Kids love learning about the solar system. It’s no coincidence…
Ice. Water. Steam. Finding out that these are all the same substance is a “Wow!” experience for kids. After the initial wonderment, they often ask: “How can they be the same thing?”Learning that there are different types of matter all around us is an important science lesson kids will repeatedly use throughout their lives. Making ice cubes and boiling water are routines almost everyone engages in without thinking about it.
The world is abundant with fun opportunities to teach types of matter — called the states of matter — and the transitions between them. Here are a few ideas on how to get started with the basics.
States of Matter:
- Ask your child to find as many solid objects as possible in one minute. Ask them how they know each one is a solid (it has a shape).
- Ask your child to find as many liquids as possible in one minute. Ask them how they know each one is a liquid (it flows).
- Ask your child to find as many gases as possible. If they are stymied, ask them to take a deep breath of air! Point out that air is a gas (it floats all around you and fills the room)
Solid ↔ Liquid:
- Make ice cubes to show how water becomes ice when the temperature is below the freezing point. Then put the ice cubes in a glass of warm water to show how they melt.
- When melting butter for popcorn, point out how the solid turns into a liquid. Ask why you have to heat butter for it to become liquid whereas water is liquid at room temperature. This is an opportunity to explain that substances have different freezing/melting points.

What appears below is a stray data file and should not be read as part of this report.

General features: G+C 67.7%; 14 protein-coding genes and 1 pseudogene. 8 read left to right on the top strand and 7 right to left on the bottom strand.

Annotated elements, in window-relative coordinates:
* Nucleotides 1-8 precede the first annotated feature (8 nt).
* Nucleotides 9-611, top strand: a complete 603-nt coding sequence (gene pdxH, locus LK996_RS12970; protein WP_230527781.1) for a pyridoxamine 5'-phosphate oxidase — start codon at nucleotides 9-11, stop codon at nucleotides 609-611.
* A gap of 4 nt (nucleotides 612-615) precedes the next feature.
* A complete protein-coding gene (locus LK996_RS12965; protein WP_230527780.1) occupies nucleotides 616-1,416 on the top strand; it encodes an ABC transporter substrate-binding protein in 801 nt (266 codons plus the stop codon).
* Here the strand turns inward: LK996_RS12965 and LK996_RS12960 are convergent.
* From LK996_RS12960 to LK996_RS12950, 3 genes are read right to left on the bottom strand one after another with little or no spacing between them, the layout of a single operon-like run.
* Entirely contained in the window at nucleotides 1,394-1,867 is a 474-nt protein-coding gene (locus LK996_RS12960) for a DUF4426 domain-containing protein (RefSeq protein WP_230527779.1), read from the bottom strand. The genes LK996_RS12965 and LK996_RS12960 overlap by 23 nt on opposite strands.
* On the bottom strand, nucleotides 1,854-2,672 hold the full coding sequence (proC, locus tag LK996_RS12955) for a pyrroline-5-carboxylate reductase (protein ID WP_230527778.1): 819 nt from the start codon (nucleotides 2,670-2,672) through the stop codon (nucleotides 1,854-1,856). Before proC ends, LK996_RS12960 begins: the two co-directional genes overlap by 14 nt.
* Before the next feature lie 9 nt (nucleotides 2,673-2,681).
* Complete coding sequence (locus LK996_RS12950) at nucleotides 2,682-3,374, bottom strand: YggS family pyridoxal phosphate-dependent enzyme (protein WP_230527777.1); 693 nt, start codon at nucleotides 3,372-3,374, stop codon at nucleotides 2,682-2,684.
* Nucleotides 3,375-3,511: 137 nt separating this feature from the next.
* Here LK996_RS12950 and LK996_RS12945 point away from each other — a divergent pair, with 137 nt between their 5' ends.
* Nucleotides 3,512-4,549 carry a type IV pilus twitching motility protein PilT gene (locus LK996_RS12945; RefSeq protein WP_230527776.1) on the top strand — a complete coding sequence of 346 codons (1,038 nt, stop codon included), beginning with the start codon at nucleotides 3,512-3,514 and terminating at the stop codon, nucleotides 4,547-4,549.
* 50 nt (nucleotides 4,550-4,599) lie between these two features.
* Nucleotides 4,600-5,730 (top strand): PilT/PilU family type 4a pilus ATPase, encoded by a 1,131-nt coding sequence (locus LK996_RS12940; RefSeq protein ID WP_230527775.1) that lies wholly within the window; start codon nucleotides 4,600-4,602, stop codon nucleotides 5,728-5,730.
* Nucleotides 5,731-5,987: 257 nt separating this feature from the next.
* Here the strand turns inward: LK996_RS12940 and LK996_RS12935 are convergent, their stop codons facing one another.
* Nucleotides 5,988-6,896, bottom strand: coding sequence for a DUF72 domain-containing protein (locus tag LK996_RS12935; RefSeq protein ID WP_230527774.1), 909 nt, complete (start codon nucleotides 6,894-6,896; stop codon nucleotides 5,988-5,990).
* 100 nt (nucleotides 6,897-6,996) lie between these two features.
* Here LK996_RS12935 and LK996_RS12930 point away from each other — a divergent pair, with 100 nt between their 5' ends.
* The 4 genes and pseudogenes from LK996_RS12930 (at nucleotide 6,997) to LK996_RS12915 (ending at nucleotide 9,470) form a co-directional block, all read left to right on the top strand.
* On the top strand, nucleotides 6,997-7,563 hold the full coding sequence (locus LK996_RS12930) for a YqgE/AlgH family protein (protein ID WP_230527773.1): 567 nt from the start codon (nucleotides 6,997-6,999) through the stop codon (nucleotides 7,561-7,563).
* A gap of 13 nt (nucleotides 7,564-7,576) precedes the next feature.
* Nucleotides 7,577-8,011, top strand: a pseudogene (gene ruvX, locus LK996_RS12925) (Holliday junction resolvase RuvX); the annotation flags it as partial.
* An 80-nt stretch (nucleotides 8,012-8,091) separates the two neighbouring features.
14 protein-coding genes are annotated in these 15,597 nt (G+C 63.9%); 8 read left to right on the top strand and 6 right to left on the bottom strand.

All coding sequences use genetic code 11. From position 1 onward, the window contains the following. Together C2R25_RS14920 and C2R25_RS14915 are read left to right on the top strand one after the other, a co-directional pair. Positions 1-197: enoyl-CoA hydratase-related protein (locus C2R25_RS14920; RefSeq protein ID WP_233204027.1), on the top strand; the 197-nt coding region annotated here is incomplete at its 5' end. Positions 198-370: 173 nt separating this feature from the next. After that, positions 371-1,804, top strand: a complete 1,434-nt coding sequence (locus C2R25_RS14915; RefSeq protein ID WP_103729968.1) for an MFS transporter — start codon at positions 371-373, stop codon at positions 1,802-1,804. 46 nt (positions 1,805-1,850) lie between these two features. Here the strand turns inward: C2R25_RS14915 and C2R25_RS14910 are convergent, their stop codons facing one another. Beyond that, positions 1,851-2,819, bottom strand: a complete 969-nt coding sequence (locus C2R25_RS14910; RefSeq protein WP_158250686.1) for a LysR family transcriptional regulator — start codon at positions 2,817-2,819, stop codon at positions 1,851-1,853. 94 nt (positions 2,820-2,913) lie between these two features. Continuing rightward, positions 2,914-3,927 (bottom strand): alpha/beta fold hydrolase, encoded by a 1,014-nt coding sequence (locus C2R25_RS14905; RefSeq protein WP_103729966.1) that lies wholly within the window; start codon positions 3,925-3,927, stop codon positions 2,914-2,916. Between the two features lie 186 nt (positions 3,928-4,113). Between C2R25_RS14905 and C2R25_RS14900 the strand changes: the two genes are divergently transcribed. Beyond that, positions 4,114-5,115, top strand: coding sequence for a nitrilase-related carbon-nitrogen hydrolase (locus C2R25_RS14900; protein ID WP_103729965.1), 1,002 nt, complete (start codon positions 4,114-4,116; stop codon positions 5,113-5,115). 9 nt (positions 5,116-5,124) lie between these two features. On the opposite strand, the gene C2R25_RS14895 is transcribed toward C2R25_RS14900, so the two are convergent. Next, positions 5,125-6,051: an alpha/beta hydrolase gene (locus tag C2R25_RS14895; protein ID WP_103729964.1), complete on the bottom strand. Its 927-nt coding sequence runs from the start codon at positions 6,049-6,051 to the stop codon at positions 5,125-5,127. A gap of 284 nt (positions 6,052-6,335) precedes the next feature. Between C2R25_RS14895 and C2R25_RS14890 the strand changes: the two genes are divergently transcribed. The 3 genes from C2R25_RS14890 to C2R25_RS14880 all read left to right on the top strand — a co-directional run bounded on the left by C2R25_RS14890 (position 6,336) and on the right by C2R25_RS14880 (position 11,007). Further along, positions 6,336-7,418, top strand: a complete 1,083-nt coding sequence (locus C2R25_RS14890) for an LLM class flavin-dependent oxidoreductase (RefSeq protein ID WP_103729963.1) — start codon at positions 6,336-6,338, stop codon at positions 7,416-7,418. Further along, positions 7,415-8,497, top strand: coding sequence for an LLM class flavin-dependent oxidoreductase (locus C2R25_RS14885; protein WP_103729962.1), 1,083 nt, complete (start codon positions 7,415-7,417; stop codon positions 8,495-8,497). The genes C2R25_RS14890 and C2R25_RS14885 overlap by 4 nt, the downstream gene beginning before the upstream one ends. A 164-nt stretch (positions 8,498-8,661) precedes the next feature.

Liquid ↔ Gas:
- Heat water in a pan on the stove to make hot chocolate. Allow the water to reach the boiling point, and show your child the steam rising from the pan. If the child is older, help them to carefully peek into the pan to see how bubbles form as liquid turns into gas.
- If you live in a cold climate, ask your child to breathe on a cold mirror or window to fog it up. Ask the child where the water came from. The answer is that there is water vapor in their breath. It became a liquid when the cold glass reduced its temperature enough to condense.
These real-life experiences with the types of matter are great but they have two drawbacks: they don’t demonstrate what is happening on the molecular level, and the fourth state of matter, plasma, — isn’t available to interact with in our everyday lives.
To reveal the inside story and more about plasma, look for a states of matter video for your kids to watch. Most such videos include graphics that show how molecules behave in a solid, in a liquid, in a gas, and in plasma — as well as at the points at which they change states.